True to my policy of always bringing Jane Austen into any post if I can, our Jane once suggested, when writing Emma, that she was creating a heroine whom no one would like except herself. Oddly, although many readers might find Emma’s snobbery rather ridiculous, they don’t mind her at all. The Austen heroine that everyone finds very difficult to like is Fanny Price in Mansfield Park, the unspeakably virtuous girl for whom Jane Austen had a special affection – although I wish she hadn’t referred to her as “my Fanny.”
The question is, does the protagonist in a novel have to be likeable? I want to be able to inhabit my main characters and understand why they think, say, do what they do, even if they are not people I would like to spend an evening with. I need to empathise without necessarily sympathising. It isn’t their virtues, including likeability, that gives the story meat, but their vices, or at least their weaknesses.
Nelly Skeel, Victorian housekeeper in my book Long Shadows, is not at all charming and does unforgiveable things, but I was really writing about the silent desperation that drove her to it.
Some readers of A Time For Silence have mentioned enjoying Gwen’s story, set in the past, but finding the modern day Sarah too silly. But Sarah’s silliness is an intrinsic part of the story. It emphasises the near impossibility of her ever being able to understand the reality and the pressures of her Grandmother’s life. Like the man said, “The past is a foreign country. They do things differently there.” (The man being L P Hartley, by the way)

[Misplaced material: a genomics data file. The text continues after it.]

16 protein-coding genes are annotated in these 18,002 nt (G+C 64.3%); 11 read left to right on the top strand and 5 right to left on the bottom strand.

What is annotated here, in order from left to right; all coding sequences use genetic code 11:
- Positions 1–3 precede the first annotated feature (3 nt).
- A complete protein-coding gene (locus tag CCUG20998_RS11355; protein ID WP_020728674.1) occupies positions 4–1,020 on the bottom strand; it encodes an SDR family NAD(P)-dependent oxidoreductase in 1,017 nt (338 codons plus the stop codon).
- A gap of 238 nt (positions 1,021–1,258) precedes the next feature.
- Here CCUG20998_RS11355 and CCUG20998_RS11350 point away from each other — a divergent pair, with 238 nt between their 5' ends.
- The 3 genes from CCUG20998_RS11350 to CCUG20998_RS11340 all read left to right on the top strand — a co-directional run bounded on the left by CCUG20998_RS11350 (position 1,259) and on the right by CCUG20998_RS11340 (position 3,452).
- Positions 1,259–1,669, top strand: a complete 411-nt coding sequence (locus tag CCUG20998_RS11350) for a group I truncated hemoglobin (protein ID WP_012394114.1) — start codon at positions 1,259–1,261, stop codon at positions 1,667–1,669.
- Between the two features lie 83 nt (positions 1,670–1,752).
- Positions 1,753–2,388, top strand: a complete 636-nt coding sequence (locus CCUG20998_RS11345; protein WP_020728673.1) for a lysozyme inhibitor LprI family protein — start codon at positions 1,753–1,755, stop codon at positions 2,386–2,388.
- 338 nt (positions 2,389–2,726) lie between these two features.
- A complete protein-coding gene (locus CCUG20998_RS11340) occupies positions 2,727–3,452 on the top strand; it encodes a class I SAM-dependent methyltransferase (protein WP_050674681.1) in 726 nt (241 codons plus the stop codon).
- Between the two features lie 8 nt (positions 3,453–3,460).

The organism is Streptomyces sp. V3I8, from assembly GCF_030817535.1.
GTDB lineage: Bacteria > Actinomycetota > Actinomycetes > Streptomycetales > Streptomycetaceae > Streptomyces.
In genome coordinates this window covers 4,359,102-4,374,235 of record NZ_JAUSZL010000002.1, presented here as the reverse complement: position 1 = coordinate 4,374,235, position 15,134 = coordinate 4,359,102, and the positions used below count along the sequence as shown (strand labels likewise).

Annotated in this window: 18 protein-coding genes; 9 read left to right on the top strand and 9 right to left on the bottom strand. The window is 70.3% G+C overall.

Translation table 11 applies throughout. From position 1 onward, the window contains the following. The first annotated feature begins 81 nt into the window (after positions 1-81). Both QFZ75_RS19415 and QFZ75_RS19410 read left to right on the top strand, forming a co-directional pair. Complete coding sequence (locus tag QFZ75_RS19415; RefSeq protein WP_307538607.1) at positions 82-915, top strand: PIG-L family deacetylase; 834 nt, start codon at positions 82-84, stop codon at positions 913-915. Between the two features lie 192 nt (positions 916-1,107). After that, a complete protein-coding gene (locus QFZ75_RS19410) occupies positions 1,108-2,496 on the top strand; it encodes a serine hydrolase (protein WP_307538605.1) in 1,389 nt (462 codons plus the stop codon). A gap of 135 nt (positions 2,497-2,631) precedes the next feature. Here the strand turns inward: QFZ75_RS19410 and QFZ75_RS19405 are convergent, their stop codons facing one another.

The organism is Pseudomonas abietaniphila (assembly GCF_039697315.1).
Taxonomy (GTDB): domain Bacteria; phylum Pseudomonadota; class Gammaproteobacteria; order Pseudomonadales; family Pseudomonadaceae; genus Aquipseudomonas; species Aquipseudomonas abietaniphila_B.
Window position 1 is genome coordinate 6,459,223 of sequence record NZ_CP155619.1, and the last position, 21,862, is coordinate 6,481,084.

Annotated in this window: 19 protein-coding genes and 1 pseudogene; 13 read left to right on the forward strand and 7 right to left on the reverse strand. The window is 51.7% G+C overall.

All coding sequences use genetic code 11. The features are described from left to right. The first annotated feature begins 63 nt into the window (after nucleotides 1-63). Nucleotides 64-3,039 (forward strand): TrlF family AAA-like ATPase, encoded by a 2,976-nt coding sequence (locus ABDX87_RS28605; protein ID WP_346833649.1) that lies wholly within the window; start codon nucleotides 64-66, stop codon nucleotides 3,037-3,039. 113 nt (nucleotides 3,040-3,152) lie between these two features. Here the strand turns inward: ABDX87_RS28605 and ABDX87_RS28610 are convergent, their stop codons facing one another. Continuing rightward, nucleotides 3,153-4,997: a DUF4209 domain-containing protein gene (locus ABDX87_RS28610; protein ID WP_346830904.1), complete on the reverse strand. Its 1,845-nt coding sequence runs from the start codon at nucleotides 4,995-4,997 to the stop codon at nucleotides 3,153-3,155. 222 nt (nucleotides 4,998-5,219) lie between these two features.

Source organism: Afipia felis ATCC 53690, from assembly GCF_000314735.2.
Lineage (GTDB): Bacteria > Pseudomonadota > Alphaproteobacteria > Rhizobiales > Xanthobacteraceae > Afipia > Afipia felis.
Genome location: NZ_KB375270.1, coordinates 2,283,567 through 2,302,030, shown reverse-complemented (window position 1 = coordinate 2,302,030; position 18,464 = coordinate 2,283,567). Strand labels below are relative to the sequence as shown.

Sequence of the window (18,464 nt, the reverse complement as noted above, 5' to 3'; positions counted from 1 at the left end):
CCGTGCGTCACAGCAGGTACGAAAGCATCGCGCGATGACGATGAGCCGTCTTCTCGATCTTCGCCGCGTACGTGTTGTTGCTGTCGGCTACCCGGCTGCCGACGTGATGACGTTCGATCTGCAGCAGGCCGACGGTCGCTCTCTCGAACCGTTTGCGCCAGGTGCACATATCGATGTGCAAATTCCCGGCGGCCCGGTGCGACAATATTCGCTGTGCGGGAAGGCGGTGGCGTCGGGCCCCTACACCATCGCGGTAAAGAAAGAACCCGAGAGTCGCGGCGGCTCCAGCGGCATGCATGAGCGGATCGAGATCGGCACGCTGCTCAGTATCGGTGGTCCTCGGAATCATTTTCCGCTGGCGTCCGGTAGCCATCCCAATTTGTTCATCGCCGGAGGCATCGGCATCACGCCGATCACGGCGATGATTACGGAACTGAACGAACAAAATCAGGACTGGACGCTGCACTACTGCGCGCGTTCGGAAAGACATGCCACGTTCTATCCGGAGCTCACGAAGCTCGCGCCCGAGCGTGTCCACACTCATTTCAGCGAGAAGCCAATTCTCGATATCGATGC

In Shadows, people find Kate cold. That’s because she is. She has made herself cold and her resulting isolation is a theme of the book.
In my first Science Fiction book, Inside Out, I imagine most readers find all the characters fairly objectionable to start with, but will have understood them by the end.
Could I write a book in which the lead character is altogether perfect? Almost certainly not, because everyone’s idea of perfection is different, and anyway they wouldn’t be real. Male Victorian novelists liked to create a clear division between the goodies and the baddies. Their heroes were strong, valiant, patriotic, honourable, courageous… yeah, yeah. (Ivanhoe – yawn.) And they had a very clear idea of female perfection: the submissive Angel at the hearth. Their heroines needed to be totally passive and in need of rescue. Lorna Doone comes to mind. But even when Victorian men created such angels, was it really what readers wanted? In Vanity Fair, Amelia Sedley is the sweetest thing, pretty, gentle, loving and weak, and she makes most readers want to vomit. It’s the amoral, selfish and utterly unscrupulous Becky Sharpe who wins, hands down, in capturing interest.
Female Victorian authors of course were quite capable of creating leading characters, male and female, with far more flaws than perfections, perhaps because they understood that flaws are what make characters real. Or maybe surreal, in the case of Wuthering Heights. Not that all virtues are boring. If there is one virtue I like all my female protagonists to have, it’s strength (not necessarily physical) and if there’s one virtue I need in a male protagonist, it’s a sense of humour. Beyond that, just pile on the vices.